HISTORY OF PASCO COUNTY

Coleman and Ferguson


Coleman & Ferguson Co. (1934)

This article appeared in the Dade City Banner on Nov. 30, 1934, on the 50th anniversary of the company.

The Coleman & Ferguson Company, which was established in the pioneer days of Dade City, is planning to celebrate their fiftieth anniversary, December first.

This company has developed into what we believe is Florida’s largest independent country department store from a warm friendship that was started in Atlanta, Georgia, where Mr. H. W. Coleman and Mr. W. N. Ferguson first became acquainted, and this friendship lasted through life.

Mr. H. W. Coleman was born in Henry county, Georgia, about twenty miles from Atlanta, in 1856. When eighteen years of age he entered the employment of Mr. D. P. Ferguson, in Jonesboro, as a clerk. A few years later Mr. Ferguson went to Atlanta and engaged in the manufacture of wagons and implements. His son, W. N. Ferguson, was his bookkeeper, and Mr. Coleman became the traveling salesman. The two young men were the closest of friends, and along with their work attended a business college in the city together.

In 1882 Mr. Coleman married Miss Ella Dorsey of Jonesboro, and a year or two later made a business trip further south into Florida than he had gone before, and must have seen visions of the development of this state, for on his return to Atlanta he announced to his friends that he was going to Florida to stay. Mr. Ferguson was pleased with the idea and in a short time they were looking for a business site in this part of the state.

Mr. William N. Ferguson was born in Atlanta, Ga., September 10, 1860. After coming with Mr. Coleman to Dade City in 1884 he met ... [illegible section]

...there was a great deal of sickness and several deaths, so one of the first purchases was "coffins," as they were then called, and they sent Harry Carleton over to Leesburg for them.

Among their first purchases were two barrels of hard cider and some candy from "Black, the candy man," of Atlanta. About this same time the First National Bank opened in Tampa, which was a town of about 1200 population.

Coleman and Ferguson, second building When the Seaboard railroad was built, about 1886, the business location was not entirely satisfactory, and a new town was laid out to the south of the old site. Coleman & Ferguson bought a block in the center of the plat and built a larger store to accommodate their increasing business. This store was burned about 1896 and they erected the building which was moved back to make way for the new brick store in which they are now located.

The fire was followed by the "big freeze" which ruined so many people in Florida, but with grit and confidence Coleman & Ferguson pushed ahead with their business, overcoming every obstacle and threatened catastrophe. Their trade has come from a radius of thirty miles around Dade City, and they have done considerable jobbing business with smaller country stores. From the very start they have been foremost in the mercantile life of Dade City.

When Pasco county was set off from Hernando county and all the villages were after the county seat, Coleman & Ferguson built the first court house at a cost of $2,000 and gave it to the county. Later when a larger building was required and the site was again contested, it was bought largely through their efforts that it was retained in Dade City.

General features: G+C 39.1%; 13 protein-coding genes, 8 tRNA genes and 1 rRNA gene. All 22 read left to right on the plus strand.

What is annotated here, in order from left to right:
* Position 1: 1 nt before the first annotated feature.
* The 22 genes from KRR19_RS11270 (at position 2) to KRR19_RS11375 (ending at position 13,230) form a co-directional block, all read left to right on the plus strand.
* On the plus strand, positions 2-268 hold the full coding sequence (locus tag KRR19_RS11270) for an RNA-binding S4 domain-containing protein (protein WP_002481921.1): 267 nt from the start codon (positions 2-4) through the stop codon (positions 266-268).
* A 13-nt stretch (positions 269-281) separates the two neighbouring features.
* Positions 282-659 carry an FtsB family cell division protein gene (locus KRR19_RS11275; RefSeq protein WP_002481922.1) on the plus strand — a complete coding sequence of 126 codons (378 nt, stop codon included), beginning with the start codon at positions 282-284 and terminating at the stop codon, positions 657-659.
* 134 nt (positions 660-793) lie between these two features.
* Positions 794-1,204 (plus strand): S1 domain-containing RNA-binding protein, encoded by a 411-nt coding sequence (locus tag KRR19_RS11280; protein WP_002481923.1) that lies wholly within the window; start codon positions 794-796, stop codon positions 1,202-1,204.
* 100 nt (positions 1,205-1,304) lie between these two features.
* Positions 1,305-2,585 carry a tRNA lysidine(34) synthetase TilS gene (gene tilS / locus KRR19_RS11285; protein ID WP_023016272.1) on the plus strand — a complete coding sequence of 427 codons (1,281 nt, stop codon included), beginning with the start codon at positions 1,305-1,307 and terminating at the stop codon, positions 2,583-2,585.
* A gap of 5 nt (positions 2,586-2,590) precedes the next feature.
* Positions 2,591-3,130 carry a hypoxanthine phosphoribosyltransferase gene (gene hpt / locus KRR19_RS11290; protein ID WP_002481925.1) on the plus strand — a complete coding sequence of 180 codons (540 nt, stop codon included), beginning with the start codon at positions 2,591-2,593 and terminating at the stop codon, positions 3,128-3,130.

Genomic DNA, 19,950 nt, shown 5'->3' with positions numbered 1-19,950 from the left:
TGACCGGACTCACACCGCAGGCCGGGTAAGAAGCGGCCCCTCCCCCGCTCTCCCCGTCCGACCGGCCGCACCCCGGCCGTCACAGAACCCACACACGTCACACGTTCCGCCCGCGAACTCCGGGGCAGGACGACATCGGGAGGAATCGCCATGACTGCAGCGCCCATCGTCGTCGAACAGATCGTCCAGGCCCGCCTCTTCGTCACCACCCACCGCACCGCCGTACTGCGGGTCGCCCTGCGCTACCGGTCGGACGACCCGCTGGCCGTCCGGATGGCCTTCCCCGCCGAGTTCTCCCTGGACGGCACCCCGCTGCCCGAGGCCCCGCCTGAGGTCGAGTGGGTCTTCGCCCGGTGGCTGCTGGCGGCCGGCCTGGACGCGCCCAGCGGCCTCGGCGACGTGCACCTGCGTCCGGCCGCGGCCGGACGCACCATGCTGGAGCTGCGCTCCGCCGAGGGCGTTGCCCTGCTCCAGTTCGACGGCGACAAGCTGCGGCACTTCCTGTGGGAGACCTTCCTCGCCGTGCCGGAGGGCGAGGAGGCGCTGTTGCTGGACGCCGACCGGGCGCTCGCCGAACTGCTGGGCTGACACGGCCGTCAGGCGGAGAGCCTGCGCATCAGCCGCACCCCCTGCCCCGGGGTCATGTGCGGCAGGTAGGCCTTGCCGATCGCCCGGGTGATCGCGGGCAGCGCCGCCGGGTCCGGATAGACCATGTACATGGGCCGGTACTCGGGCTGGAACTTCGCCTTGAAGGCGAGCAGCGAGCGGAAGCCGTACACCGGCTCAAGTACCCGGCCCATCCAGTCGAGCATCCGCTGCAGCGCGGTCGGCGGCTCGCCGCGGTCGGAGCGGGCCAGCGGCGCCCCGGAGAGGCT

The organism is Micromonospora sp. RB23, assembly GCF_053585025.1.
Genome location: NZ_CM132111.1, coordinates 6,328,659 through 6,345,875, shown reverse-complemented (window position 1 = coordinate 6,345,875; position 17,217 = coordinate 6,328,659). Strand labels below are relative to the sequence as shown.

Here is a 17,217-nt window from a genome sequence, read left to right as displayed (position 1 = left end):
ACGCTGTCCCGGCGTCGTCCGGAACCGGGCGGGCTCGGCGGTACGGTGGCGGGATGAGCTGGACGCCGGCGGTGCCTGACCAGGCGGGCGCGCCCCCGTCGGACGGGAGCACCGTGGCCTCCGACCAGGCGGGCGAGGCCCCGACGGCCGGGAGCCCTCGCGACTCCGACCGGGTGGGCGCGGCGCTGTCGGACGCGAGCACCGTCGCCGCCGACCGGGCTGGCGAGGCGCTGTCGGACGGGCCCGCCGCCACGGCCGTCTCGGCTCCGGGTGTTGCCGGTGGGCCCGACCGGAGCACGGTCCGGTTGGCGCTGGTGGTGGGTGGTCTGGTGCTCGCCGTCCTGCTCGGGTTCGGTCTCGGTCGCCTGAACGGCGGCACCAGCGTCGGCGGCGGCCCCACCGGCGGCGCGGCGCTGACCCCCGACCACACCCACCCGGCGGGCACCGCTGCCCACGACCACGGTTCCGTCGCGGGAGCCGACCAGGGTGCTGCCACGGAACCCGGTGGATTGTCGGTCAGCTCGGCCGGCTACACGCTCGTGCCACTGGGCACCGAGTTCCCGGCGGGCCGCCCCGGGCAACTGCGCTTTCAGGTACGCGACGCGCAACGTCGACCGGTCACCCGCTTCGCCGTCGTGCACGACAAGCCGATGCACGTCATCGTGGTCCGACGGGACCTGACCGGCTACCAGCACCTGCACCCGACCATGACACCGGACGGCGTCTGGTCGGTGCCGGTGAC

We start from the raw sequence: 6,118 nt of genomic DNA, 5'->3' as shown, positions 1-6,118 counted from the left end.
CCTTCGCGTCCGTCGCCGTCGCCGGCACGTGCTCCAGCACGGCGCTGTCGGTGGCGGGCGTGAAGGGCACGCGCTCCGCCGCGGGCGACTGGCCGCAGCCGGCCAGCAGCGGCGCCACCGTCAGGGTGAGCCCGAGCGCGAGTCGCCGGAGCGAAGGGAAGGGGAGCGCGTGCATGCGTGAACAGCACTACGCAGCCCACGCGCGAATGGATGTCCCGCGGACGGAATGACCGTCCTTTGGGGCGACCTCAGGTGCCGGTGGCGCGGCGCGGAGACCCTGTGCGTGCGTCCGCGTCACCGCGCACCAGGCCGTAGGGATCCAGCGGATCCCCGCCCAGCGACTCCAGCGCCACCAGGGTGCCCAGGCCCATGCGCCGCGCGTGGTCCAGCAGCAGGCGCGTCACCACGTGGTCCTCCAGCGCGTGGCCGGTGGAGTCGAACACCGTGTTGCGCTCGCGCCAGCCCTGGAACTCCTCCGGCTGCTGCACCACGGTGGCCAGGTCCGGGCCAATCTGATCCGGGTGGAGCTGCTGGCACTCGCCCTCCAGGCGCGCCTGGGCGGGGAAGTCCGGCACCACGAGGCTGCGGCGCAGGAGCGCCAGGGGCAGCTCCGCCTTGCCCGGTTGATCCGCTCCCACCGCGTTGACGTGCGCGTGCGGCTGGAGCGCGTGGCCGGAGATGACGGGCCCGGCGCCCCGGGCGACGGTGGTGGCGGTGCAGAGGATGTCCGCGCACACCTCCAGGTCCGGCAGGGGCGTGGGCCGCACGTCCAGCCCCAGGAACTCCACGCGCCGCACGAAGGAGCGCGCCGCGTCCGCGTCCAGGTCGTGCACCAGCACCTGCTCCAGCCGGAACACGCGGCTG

Coleman & Ferguson bought the land where the Edwinola Hotel now stands and gave it to Mr. Delcher for a hotel site. Here the first hotel stood until destroyed by fire.

Coleman and Ferguson Mr. Coleman was interested in the Bank of Pasco County since its inception, built the bank home, the first brick building in Dade City, and was vice-president and a director for a number of years before his death. He also helped materially to build the Masonic Hall, being a member of the lodge; bought and gave the land for the school house, and both he and Mr. Ferguson gave largely toward the building of the various churches and all charitable work of the community.

In 1904 Mr. J. Y. O'Neal, the present manager, was taken on by this firm, remaining with them ten years, when he resigned to assume the duties of postmaster of Dade City. This position he held for the next five years, or until the death of Mr. Coleman, which occurred in March of 1919. At this time a corporation was formed and Mr. O'Neal was made vice-president and general manager.

Mr. Ferguson retired from active participation in the company at that time, enjoying his summers in his home in North Carolina and his winters in Tampa, where he died in January 1930.

The present building of red brick and tile, two and one-half stories high, and measuring 60 x 123 feet, is located on the exact spot where the business has been conducted for thirty years. This building has cement floors and is as nearly fireproof as any building can be made. It is equipped with an automatic sprinkler system, which combined with its construction, makes the fire insurance almost nil. ...


Pioneer Tells Early History of Coleman & Ferguson Co. (1934)

This letter was published in the Dade City Banner on Nov. 30, 1934.

Winter Haven, Florida,
November 8, 1934.